|Amongst the group who believed in the
Ennead, a form
mythology centred in Heliopolis, Geb
(also spelt Seb, and Keb) was the personification
of the earth, and indeed this is what his
name means - earth, and thus it was said
that when he laughed, it caused earthquakes.
Since the egyptians held that their underworld
was literally that, under the earth, Geb
was sometimes seen as containing the dead,
or imprisoning those not worthy to go to
In the Ennead, he is the husband
of Nuit, the sky, the son of the primordial
elements Tefnut (moisture) and Shu
(dryness), and the father to the four lesser gods of the system
- Osiris, Set,
Isis, and Nephthys.
In this context, Geb was said to have originally been engaged
in eternal sex with Nuit, and had to
be separated from her by Tefnut.
Consequently, in early depictions he was shown reclining,
with his phallus pointed towards Nuit.
||As time progressed, the glyph used in
his name became more associated with the
habitable land of egypt, and so thus vegetation.
Likewise, since it was used as his name,
he too became associated with vegetation,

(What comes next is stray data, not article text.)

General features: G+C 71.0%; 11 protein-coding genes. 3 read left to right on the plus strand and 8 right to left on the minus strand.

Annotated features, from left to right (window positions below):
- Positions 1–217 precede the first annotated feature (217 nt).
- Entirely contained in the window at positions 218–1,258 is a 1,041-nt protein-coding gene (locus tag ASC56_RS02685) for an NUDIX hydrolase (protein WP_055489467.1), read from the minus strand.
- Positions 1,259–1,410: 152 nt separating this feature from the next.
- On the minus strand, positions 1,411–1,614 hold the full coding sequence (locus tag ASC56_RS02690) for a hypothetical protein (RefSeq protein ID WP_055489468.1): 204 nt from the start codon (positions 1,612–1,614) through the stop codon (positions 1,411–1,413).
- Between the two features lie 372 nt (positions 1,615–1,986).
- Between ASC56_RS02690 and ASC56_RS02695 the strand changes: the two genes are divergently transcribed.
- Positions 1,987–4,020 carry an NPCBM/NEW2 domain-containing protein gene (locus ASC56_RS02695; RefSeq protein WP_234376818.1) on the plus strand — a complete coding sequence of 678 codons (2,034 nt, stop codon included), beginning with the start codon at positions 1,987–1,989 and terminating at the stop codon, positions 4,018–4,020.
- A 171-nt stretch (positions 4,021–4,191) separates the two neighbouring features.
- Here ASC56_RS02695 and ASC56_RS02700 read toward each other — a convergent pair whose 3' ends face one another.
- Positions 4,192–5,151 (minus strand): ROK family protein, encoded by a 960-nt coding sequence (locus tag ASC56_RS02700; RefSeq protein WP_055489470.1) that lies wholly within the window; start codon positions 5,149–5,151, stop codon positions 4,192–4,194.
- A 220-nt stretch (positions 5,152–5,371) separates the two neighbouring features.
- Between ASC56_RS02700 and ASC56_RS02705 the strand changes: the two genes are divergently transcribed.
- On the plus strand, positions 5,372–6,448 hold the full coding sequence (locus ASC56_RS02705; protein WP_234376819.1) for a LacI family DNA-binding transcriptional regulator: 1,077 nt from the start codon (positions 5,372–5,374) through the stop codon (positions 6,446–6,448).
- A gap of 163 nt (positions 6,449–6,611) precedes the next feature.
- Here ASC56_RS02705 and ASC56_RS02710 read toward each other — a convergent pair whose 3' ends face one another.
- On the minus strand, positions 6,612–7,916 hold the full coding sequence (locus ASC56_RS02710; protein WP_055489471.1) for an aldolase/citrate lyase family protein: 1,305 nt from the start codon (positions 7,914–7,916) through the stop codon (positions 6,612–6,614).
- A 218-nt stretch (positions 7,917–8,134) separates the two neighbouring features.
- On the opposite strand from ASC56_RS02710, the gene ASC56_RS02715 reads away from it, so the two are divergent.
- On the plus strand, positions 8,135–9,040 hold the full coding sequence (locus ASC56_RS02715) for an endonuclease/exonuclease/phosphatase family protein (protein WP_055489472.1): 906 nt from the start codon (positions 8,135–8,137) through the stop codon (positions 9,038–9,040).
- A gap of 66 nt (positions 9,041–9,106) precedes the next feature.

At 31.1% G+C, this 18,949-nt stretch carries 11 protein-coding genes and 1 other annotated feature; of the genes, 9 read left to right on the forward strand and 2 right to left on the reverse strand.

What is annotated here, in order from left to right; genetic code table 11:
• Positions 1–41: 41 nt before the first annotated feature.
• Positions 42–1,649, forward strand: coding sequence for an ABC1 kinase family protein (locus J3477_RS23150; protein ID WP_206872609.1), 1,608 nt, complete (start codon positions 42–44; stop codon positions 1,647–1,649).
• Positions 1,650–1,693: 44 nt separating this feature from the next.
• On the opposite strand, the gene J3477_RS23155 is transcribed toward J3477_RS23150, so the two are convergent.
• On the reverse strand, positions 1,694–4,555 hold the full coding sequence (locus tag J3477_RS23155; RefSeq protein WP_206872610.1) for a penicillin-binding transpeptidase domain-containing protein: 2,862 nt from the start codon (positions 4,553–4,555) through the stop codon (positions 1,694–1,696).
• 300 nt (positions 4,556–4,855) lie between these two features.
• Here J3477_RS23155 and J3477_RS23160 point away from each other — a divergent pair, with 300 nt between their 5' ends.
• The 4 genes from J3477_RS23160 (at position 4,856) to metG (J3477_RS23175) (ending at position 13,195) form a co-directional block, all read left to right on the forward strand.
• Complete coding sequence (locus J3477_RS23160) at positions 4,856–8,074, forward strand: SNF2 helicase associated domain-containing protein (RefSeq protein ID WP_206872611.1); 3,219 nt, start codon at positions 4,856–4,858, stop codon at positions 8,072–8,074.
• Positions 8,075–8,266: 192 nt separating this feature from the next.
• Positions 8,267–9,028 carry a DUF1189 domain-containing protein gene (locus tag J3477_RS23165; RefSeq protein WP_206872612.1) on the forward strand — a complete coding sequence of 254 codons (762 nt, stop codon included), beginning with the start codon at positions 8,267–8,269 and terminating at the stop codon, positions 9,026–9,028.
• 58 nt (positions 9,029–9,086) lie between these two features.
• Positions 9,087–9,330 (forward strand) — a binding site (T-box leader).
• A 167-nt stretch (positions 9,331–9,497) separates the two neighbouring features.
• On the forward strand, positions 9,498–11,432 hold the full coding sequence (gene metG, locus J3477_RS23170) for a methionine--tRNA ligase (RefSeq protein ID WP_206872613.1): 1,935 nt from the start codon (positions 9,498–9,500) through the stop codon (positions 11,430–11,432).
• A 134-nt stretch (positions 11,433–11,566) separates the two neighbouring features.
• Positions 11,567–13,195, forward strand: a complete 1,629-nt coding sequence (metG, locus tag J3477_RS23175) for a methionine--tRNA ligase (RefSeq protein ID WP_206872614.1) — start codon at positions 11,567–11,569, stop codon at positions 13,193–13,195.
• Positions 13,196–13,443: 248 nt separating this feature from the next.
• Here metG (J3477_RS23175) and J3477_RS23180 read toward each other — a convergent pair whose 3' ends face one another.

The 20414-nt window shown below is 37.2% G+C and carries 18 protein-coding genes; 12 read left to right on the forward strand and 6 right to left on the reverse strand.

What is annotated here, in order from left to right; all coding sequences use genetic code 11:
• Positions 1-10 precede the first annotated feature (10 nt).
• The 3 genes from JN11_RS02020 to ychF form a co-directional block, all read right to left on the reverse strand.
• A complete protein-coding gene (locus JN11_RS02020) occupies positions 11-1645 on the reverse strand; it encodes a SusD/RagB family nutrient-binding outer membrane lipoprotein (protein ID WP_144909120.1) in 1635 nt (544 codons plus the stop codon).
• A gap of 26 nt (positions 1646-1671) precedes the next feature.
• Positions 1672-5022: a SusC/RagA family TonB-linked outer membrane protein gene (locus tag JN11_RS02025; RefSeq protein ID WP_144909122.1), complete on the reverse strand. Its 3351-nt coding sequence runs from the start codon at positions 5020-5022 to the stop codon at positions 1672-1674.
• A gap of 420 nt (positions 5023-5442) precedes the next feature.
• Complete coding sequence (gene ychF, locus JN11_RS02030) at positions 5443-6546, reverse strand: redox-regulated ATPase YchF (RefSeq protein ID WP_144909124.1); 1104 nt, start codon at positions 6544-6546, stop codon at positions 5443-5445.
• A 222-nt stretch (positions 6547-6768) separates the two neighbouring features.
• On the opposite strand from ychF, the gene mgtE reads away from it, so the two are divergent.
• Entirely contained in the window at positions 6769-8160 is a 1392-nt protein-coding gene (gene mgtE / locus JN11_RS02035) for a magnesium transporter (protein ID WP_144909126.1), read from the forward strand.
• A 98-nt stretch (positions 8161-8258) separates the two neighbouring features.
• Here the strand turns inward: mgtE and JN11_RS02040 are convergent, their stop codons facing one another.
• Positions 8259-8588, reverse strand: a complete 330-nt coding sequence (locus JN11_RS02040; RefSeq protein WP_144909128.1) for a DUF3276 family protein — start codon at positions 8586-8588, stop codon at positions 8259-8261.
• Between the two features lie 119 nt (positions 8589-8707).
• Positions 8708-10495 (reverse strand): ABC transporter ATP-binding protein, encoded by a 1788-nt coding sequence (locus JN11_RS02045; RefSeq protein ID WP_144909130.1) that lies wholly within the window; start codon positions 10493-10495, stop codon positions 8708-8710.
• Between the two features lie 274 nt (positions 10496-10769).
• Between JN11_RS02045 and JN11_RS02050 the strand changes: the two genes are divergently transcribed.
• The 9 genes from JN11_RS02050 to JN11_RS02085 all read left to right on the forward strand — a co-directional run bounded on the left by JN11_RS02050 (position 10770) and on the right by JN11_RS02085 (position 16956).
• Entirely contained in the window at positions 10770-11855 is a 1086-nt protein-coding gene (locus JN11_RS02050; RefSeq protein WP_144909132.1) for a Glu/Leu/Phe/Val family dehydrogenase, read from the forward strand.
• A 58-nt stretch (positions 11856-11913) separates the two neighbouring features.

with barley being said to grow upon his
ribs, and was depicted with plants and other
green patches on his body. Gradually, vegetation
began to be thought of as something that
ought to be fat, and plump, and so the hieroglyph
was used in these words too.
Because of this association with fatness, and vegetation,
and so forth, the individual glyph became used as the word
for goose. Indeed, the accession of a new pharaoh was announced
by releasing four wild geese, to the four corners of the sky,
to bless his reign with prosperity. This lead to Geb's name
also taking the meaning goose, and so, it was for this reason
that Geb became called the Great Cackler, and subsequently
represented as a black goose, where black represented the
fertile soil. When the Ennead and
Ogdoad later merged, it was thus
Geb who was considered the goose who laid the egg from which
His association with vegetation, and sometimes with the underworld,
also brought him the occasional interpretation
that he was the wife of Renenutet, a minor goddess
of the harvest, who was the mother of Nehebkau,
a god associated with the underworld, who was
on the same occasions said to be his son by
The Hymn of Geb says:
Behold, I rejoice on my standard,
on my seat.
I am the creator of darkness,
making his place in the limits of the
the ruler of infinity.
I rejoice in the lord of the palace.
My nest is unseen; I have broken the egg.
I am the lord of millions of years.
I have made my nest in the limits of the
and descended to the earth as the Goose,
who drives out all sins.
and Goddesses Menu
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